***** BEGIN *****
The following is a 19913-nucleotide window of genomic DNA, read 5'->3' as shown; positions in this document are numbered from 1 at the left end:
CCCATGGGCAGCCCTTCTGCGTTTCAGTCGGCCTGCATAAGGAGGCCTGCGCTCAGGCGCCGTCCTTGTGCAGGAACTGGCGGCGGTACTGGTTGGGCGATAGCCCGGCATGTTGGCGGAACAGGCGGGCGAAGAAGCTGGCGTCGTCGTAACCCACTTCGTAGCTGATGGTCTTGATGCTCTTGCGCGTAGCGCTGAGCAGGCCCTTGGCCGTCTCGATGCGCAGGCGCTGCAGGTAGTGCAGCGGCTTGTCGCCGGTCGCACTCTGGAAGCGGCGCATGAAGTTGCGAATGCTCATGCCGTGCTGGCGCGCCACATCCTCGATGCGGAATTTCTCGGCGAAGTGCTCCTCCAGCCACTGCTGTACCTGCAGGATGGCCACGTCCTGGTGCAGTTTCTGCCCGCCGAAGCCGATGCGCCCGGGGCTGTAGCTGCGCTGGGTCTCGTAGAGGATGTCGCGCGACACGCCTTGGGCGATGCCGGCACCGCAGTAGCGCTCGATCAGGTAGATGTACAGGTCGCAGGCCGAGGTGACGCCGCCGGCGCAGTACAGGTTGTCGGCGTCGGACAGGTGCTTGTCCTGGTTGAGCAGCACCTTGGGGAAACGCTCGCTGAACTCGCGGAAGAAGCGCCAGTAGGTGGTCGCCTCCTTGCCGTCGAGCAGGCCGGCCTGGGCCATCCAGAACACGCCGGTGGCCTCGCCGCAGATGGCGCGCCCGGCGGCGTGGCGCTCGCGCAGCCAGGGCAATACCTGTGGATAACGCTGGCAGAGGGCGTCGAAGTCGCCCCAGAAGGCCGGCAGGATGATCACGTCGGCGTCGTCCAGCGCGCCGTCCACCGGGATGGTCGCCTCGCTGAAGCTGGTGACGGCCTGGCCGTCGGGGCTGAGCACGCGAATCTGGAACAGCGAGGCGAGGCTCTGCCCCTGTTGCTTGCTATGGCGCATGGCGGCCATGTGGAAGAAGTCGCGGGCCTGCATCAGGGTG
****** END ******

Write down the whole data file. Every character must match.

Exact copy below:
The following is a 19913-nucleotide window of genomic DNA, read 5'->3' as shown; positions in this document are numbered from 1 at the left end:
CCCATGGGCAGCCCTTCTGCGTTTCAGTCGGCCTGCATAAGGAGGCCTGCGCTCAGGCGCCGTCCTTGTGCAGGAACTGGCGGCGGTACTGGTTGGGCGATAGCCCGGCATGTTGGCGGAACAGGCGGGCGAAGAAGCTGGCGTCGTCGTAACCCACTTCGTAGCTGATGGTCTTGATGCTCTTGCGCGTAGCGCTGAGCAGGCCCTTGGCCGTCTCGATGCGCAGGCGCTGCAGGTAGTGCAGCGGCTTGTCGCCGGTCGCACTCTGGAAGCGGCGCATGAAGTTGCGAATGCTCATGCCGTGCTGGCGCGCCACATCCTCGATGCGGAATTTCTCGGCGAAGTGCTCCTCCAGCCACTGCTGTACCTGCAGGATGGCCACGTCCTGGTGCAGTTTCTGCCCGCCGAAGCCGATGCGCCCGGGGCTGTAGCTGCGCTGGGTCTCGTAGAGGATGTCGCGCGACACGCCTTGGGCGATGCCGGCACCGCAGTAGCGCTCGATCAGGTAGATGTACAGGTCGCAGGCCGAGGTGACGCCGCCGGCGCAGTACAGGTTGTCGGCGTCGGACAGGTGCTTGTCCTGGTTGAGCAGCACCTTGGGGAAACGCTCGCTGAACTCGCGGAAGAAGCGCCAGTAGGTGGTCGCCTCCTTGCCGTCGAGCAGGCCGGCCTGGGCCATCCAGAACACGCCGGTGGCCTCGCCGCAGATGGCGCGCCCGGCGGCGTGGCGCTCGCGCAGCCAGGGCAATACCTGTGGATAACGCTGGCAGAGGGCGTCGAAGTCGCCCCAGAAGGCCGGCAGGATGATCACGTCGGCGTCGTCCAGCGCGCCGTCCACCGGGATGGTCGCCTCGCTGAAGCTGGTGACGGCCTGGCCGTCGGGGCTGAGCACGCGAATCTGGAACAGCGAGGCGAGGCTCTGCCCCTGTTGCTTGCTATGGCGCATGGCGGCCATGTGGAAGAAGTCGCGGGCCTGCATCAGGGTG